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[371] perhaps, I could give as long a list, and summon as many witnesses, and present as strong claims upon your sympathy and regard, as the agent of the American negro shippers in this country; for I know that in all things I come short, and I pour contempt upon all that I have endured for righteousness' sake. Whatever may have been the trials and dangers experienced by that agent, they are such only as attend a popular cause. His friends and supporters in the United States are as numerous as the oppressors and despisers of the colored population— constituting the great, the wealthy, the powerful, as well as the inferior classes. When he shall have stood forth, almost singlehanded, for a series of years, against and in the midst of a nation of oppressors, and been branded with every epithet that malice could invent or ingenuity apply, and incarcerated in the cell of a prison, and had large rewards offered for his destruction by private combinations and legislative bodies, for his advocacy of the cause of negro emancipation; he may then, I think you will all agree, with far greater propriety urge his claims upon your sympathy, than while he is receiving the puffs and compliments of a great and popular party in his own country.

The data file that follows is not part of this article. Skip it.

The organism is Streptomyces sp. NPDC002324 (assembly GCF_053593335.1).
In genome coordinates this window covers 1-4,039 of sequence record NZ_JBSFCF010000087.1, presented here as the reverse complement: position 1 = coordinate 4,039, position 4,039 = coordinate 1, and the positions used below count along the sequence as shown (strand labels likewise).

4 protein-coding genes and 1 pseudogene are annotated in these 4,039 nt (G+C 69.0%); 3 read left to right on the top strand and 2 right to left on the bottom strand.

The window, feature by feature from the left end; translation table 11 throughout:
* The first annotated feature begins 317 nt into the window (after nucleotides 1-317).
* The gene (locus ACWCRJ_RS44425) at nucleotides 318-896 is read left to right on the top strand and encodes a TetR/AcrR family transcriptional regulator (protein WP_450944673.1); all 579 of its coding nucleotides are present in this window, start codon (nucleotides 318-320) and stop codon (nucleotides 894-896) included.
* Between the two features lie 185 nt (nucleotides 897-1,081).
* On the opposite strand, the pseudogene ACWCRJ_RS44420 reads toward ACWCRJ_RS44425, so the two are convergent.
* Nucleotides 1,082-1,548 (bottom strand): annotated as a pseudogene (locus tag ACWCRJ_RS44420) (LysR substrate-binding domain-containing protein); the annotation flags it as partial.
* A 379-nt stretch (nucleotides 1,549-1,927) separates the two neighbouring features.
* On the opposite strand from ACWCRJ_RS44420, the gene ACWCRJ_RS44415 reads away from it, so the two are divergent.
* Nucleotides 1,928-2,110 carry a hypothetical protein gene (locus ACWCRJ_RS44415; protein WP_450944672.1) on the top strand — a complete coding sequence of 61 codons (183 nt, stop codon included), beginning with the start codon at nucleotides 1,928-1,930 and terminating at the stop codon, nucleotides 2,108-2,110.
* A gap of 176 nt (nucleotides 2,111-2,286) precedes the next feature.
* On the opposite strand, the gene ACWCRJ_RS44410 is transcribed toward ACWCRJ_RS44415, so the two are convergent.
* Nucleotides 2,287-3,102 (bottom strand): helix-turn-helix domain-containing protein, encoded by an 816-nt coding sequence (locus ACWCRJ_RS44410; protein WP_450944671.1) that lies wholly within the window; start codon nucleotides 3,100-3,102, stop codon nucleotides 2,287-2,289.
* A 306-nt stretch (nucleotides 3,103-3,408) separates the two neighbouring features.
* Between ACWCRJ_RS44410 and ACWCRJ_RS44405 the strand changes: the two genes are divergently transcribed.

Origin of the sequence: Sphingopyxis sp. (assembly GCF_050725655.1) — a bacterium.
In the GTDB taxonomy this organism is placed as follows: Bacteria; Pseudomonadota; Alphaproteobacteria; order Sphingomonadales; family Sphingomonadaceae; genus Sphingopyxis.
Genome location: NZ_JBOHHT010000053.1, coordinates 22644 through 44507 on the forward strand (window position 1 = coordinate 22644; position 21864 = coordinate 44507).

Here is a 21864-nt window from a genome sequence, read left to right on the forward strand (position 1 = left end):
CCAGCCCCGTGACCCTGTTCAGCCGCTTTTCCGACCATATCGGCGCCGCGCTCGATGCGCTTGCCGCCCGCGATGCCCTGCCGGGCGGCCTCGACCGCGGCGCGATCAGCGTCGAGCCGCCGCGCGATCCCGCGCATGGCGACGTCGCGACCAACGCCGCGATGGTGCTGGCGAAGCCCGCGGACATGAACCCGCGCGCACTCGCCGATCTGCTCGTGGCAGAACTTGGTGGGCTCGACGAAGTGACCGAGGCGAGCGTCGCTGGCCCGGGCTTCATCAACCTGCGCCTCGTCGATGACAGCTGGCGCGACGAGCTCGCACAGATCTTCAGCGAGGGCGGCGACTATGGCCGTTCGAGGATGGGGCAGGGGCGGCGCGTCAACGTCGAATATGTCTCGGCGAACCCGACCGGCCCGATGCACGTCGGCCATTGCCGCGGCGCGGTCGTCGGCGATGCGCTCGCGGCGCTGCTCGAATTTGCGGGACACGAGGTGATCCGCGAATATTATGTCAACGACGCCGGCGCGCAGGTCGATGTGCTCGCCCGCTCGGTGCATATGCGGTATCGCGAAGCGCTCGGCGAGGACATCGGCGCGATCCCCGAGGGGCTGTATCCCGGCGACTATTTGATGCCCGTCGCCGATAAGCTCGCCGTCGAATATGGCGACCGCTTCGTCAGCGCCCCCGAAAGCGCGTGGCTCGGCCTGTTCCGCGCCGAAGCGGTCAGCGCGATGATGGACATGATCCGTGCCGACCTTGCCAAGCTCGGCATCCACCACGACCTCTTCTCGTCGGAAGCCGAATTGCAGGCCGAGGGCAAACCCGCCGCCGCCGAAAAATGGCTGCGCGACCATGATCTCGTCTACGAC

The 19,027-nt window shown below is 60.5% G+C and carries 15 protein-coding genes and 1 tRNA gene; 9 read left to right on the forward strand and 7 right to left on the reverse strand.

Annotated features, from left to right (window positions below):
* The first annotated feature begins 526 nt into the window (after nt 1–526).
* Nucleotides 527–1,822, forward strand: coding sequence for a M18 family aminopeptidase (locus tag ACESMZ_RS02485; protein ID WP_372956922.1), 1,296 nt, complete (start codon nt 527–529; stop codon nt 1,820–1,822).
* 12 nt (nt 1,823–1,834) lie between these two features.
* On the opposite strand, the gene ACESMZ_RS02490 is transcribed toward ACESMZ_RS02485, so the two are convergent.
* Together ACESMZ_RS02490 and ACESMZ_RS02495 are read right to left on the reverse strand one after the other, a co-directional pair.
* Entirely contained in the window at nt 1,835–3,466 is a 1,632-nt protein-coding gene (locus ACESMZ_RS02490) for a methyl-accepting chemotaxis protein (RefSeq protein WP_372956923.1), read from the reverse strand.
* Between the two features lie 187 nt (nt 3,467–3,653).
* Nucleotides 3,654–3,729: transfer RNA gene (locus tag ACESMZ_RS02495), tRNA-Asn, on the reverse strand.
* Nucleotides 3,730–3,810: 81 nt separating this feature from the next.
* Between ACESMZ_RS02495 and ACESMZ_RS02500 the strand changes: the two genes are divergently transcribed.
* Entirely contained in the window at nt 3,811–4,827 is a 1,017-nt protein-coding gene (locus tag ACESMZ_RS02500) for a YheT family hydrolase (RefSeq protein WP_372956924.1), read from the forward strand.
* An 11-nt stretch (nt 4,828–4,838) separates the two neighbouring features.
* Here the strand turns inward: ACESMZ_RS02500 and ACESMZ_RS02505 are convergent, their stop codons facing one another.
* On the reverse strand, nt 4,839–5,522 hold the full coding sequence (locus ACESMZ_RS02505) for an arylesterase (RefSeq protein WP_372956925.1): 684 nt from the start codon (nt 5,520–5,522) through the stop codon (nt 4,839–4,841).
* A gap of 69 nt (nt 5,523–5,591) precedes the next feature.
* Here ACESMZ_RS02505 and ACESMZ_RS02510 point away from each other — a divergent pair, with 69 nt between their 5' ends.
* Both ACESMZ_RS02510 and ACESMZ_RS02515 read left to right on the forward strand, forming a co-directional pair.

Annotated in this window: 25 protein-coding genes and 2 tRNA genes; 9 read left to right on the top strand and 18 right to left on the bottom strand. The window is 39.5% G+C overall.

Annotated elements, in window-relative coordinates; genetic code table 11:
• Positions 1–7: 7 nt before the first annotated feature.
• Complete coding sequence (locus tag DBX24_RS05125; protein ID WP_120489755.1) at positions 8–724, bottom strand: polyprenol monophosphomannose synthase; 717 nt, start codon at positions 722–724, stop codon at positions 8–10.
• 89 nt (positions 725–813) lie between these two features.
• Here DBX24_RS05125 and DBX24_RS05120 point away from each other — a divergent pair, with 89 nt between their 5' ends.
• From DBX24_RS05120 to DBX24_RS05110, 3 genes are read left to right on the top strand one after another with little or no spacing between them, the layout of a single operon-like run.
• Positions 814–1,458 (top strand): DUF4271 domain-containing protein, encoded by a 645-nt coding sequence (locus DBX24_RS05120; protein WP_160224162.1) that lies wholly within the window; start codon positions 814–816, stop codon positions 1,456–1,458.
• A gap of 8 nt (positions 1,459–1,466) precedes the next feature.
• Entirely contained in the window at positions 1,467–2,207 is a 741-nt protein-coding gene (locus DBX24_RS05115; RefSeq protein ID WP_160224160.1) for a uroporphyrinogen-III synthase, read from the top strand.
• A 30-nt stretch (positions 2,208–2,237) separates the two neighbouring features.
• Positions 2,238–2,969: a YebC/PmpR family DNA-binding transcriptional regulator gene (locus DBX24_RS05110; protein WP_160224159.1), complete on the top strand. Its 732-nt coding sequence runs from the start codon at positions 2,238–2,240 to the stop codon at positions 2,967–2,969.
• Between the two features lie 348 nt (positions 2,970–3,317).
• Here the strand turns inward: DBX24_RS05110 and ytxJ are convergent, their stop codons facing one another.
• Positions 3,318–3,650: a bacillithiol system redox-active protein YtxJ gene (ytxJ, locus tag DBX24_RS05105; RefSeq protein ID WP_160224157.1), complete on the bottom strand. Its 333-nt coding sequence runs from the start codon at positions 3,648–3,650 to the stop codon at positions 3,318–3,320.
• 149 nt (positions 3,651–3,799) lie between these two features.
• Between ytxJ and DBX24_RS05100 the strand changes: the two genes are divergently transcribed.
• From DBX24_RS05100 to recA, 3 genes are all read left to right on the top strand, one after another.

I cherish not the least personal animosity towards that gentleman. I am sure that I can heartily forgive him as often as he wrongs me. Sorry am I for his own sake—sorry for the sake of the cause of truth—that the health of Mr. Cresson, according to his own statement, disqualifies him from meeting me in a public discussion of the principles and operations of his darling scheme, although it enables him to hold ex-parte meetings in favor of that scheme, ad libitum; nay, more—he can even take the lead publicly in the formation of a British Colonization Society, and make a long speech, (although it is declared that it has no connection with the American Colonization Society,) at the very moment he assigns his utter physical inability as a reason why he cannot hold a discussion with me, or with my gifted and eloquent friend, George Thompson, Esq. He has my best wishes for the complete restoration of his health.

Recurring to Cresson's complaint of persecution at the hands of Cropper, Macaulay, and Buxton, Mr. Garrison paid a passing tribute to each of these tormentors, and announced that Wilberforce must soon be added to the list in view of their recent conversation at Bath, and the

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